The Benefits of Myofascial Cupping
The 2016 Olympics brought Myofascial cupping, often simply referred to as “cupping”, to the world’s attention, with several athletes displaying big circular bruise-like marks on their backs and shoulders.
It’s not new, though
Cupping dates back to around 300AD, according to Chinese medical history and it may also have been popular in Ancient Egypt and the Middle East. It’s still used a lot in tradition Chinese medicine (TCM) and even in hospitals. Glass suction cups of different sizes are placed upon the skin where they draw up blood to the surface, which is what creates the bruising effect.
What does it actually do?
At a basic level, cupping improves the blood flow to the cupped areas and this can speed up healing and ease muscle soreness. Used after strenuous physical exercise, cupping can help to reduce the severity of post-exercise and delayed onset muscle soreness, allowing athletes to train harder for longer.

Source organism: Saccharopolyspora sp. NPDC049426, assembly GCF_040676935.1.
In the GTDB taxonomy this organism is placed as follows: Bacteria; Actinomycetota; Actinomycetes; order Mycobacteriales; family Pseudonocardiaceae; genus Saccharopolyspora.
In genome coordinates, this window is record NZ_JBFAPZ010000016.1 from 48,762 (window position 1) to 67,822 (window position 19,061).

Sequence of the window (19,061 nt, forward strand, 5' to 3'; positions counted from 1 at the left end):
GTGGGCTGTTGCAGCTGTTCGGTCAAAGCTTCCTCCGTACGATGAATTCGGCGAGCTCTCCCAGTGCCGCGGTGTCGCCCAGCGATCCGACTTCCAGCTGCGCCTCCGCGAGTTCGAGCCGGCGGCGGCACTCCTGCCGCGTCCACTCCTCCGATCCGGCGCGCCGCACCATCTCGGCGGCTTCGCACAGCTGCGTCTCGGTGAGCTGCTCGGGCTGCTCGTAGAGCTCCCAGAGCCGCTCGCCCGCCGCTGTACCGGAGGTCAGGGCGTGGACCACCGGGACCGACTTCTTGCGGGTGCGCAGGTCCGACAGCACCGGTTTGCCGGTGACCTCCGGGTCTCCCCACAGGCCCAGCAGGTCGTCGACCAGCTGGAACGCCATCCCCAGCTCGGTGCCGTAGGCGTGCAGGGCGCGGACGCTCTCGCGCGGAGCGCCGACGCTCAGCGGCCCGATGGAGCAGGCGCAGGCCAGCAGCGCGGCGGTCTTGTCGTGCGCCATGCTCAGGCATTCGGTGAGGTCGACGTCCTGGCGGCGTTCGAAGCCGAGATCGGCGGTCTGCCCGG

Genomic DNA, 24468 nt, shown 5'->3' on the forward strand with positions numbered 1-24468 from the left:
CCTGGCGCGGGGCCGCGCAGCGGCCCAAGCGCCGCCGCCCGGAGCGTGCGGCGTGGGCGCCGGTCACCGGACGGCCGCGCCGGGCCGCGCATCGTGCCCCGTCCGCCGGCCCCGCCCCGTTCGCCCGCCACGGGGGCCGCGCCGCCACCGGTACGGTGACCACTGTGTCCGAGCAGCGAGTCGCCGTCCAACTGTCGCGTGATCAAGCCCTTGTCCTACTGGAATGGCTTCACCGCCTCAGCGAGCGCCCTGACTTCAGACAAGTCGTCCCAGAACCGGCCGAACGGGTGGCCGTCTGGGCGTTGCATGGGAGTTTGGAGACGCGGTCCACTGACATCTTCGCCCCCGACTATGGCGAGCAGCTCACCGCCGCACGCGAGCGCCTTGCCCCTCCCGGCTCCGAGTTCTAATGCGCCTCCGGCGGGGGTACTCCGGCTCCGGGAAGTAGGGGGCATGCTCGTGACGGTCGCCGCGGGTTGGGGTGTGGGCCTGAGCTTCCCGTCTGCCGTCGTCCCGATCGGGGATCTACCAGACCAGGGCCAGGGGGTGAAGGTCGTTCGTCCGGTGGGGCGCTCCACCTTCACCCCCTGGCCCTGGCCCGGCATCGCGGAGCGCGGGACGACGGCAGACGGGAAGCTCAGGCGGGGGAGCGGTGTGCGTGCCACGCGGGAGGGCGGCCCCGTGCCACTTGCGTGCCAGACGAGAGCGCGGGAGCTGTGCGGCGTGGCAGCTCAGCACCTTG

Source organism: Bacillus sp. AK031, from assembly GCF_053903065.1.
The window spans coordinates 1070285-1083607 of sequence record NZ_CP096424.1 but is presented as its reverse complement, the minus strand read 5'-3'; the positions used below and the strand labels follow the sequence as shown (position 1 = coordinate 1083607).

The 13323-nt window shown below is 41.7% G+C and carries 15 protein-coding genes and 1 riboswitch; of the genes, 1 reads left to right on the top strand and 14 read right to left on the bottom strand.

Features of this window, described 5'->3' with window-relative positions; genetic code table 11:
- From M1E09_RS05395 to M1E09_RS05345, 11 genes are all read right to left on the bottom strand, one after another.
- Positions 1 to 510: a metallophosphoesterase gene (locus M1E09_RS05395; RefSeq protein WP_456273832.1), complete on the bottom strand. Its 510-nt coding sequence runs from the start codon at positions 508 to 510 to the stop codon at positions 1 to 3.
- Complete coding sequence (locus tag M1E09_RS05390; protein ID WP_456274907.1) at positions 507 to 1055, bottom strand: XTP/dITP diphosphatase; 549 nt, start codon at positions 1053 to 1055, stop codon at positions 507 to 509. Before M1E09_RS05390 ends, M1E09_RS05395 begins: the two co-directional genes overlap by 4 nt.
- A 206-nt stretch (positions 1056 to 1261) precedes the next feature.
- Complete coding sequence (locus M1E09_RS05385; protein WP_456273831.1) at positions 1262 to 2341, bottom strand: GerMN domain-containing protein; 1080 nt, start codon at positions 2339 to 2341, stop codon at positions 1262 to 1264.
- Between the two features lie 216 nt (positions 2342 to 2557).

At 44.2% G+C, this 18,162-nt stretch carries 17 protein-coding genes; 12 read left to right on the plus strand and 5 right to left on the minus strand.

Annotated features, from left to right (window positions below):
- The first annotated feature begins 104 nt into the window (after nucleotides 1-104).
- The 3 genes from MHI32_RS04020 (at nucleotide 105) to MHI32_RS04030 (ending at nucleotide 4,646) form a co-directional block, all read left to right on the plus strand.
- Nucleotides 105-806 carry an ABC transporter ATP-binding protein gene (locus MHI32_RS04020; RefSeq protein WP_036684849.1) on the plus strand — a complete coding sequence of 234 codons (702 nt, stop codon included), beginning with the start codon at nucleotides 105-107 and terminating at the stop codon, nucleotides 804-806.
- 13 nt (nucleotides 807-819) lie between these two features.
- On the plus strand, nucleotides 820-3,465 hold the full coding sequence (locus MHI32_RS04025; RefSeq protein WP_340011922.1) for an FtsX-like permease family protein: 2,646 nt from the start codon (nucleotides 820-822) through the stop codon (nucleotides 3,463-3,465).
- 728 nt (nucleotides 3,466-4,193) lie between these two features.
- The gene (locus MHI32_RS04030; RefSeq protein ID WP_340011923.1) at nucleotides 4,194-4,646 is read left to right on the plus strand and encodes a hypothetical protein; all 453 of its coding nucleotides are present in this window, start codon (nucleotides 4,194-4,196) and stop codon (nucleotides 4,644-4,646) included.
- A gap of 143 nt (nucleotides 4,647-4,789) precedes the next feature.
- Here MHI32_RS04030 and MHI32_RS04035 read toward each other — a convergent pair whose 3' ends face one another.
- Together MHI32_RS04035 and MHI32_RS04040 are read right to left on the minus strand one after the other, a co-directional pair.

It can reduce pain
Several studies into acupuncture and cupping have shown that a combination of the therapies yielded better outcomes than acupuncture alone. Some subjects reported better pain relief from cupping than from pain killers.
It can provide relief from chronic ailments
Cupping has also been shown to reduce the symptoms in conditions like chronic neck and shoulder pain, as well as reducing the severity of coughs and painful breathing.
There is also anecdotal evidence to suggest that cupping can help in cases of severe body acne, probably due to the increased blood flow bringing nutrients and white blood cells to the affected areas.
It can boost the immune system
Some research has backed up the belief that cupping improves the immune system as it has found that the localised inflammation caused by the vacuum sucking at the skin causes cytokine production. Cytokines are important co-ordinating immune cells that ‘tell’ the immune system what to do.
It can make you feel good
Many people feel happy after a cupping session as it’s believed to release endorphins as well as to promote healing. Some practitioners oil the skin before applying the cups so they can be moved around in a form of massage.
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